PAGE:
The First Responder

Thursday, February 3, 2005 February 2005   VOLUME III ISSUE 11  

PEAC-WMD Special Edition


pronounced PEEK

Technically Speaking
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Technically Speaking
by Dr. John S. Nordin, PhD.

Detection of Radiation from Illicit Materials

The release of dangerous radioactive substances on civilian populations by a terrorist as in a dirty bomb is one of the worst-case situations short of a nuclear blast itself.   AristaTek has written an earlier article on “dirty bombs” and the havoc that they may create  (see  March 2003 Newsletter, Technically Speaking).  This newsletter article looks at the problem of locating illicit radioactive materials, of the type that might be used to make a dirty bomb.   Let us first review some radiation basics. 


Radiation Basics

Of the approximately 200 different radioactive isotopes listed in the PEAC tool, only a few stand out as being highly suitable for radiological terror.  These are cesium 137, cobalt 60, californium 252, strontium 90 (at its short-lived daughter product yttrium 90), iridium 192, radium 226, plutonium 238, and americium 241.


Example: Cesium 137:

Let us look at cesium 137 as an example.   We will set the PEAC tool to read metric units, go to “radioactive isotopes”, select “cesium 137” or “Cs 137” and look at the PEAC tool display.   Sometimes cesium 137 is written as 137Cs.   The number “137” is the sum of the number of protons (55) plus neutrons (82) in the nucleus of the cesium atom.   The atomic number (55) is the number of protons.   An atom must have the right number of neutrons and protons to be stable.   If there are too few or too many neutrons for the number of protons, the atom will shed some of its excess mass (in the form of alpha or beta particles or even neutrons depending upon the radioactive isotope).  In the process of shedding mass, a minute portion of the atom mass will be converted to energy.   In the case of Cesium 137, much of this energy will be converted to gamma radiation with an energy level of  0.6616 MeV  (million electron volts).   A beta particle will be ejected from the nucleus, which will have a kinetic energy of up to 1.176 MeV.   The beta particle has a mass (same mass and charge as an electron) and will slow down and eventually stop as it interacts with the surrounding air.   The maximum travel distance of the beta particle from the Cesium 137 source can be calculated (e.g. 419 cm in air at sea level).   On the other hand, gamma radiation has no mass and can travel much further.  Theoretically, gamma radiation can travel an infinite distance in the vacuum of outer space.   If there is some material in the way, the gamma radiation will eventually be absorbed as it penetrates the material.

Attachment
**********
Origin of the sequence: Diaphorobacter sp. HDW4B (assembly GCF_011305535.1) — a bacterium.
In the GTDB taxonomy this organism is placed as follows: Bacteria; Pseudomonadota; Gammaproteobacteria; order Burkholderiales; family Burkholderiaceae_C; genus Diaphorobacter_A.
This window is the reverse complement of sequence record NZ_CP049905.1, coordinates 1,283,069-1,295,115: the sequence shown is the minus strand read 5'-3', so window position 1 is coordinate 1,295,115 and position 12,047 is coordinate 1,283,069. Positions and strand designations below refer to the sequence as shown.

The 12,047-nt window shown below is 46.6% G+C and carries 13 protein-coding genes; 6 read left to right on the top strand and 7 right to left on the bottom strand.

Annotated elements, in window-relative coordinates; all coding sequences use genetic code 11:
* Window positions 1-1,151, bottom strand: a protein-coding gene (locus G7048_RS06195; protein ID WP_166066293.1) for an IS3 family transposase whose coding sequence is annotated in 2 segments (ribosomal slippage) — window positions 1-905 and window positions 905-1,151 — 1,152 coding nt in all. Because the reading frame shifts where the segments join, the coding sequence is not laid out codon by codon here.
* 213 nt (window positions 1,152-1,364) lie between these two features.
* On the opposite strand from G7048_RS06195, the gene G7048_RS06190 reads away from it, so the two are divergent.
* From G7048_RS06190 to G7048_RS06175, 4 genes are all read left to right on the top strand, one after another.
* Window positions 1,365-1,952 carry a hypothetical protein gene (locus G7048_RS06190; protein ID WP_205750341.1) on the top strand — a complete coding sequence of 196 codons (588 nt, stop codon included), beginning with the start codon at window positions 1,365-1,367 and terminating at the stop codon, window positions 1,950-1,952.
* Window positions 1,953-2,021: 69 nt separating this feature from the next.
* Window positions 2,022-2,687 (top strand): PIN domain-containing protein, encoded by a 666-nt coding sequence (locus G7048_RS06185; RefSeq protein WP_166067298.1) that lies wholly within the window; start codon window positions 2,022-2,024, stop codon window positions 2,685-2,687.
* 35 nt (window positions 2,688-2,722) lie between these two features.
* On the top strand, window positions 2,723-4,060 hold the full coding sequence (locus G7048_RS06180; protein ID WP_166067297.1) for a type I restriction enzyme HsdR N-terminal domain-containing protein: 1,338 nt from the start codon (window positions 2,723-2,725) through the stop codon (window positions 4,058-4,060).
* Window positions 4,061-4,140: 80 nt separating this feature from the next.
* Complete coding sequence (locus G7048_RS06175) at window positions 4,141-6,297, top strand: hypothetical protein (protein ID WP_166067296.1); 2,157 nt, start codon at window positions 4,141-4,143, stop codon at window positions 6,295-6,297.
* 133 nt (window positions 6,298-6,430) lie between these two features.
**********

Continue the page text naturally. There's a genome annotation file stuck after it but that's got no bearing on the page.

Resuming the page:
Cesium 137 has a half life of 30.2 years.  This means that if there is a canister containing some cesium 137, half of the cesium 137 will be gone after 30.2 years.   The cesium will be converted to barium 137, which is stable, meaning that there is no further radioactive decay.  A barium 137 atom contains 56 protons and 81 neutrons.   One of the neutrons of the cesium 137 atom has been converted to a proton and a beta particle plus energy (kinetic energy of the expelled beta particle plus the gamma radiation) to give barium 137.   When barium 137 is initially formed (designated barium 137m, with a half life of 2.55 minutes), some x-rays are given off before forming the stable isotope barium 137.  We can’t predict when an individual atom of cesium 137 will undergo radioactive decay, but a few milligrams of cesium 137 will contain many billions of atoms and half of these will be converted to the stable (non-radioactive) barium 137 after 30.2 years. 


The PEAC tool display shows cesium 137 has a radiation activity of 86.7 curies per gram.   Radiation activity can be calculated directly from the half-life, e.g.


Radiation activity = 1.31(10)8 /[ (half-life in days) ( # of protons + neutrons)]


For Cesium 137,

            Radiation activity = 1.31(10)8 /[(30.2)(365)(137)] = 86.6912 Ci/g

Sometimes radiation activity is expressed in Becquerels (Bq).  To convert Curies to Becquerels, multiply by 3.7(10)10 .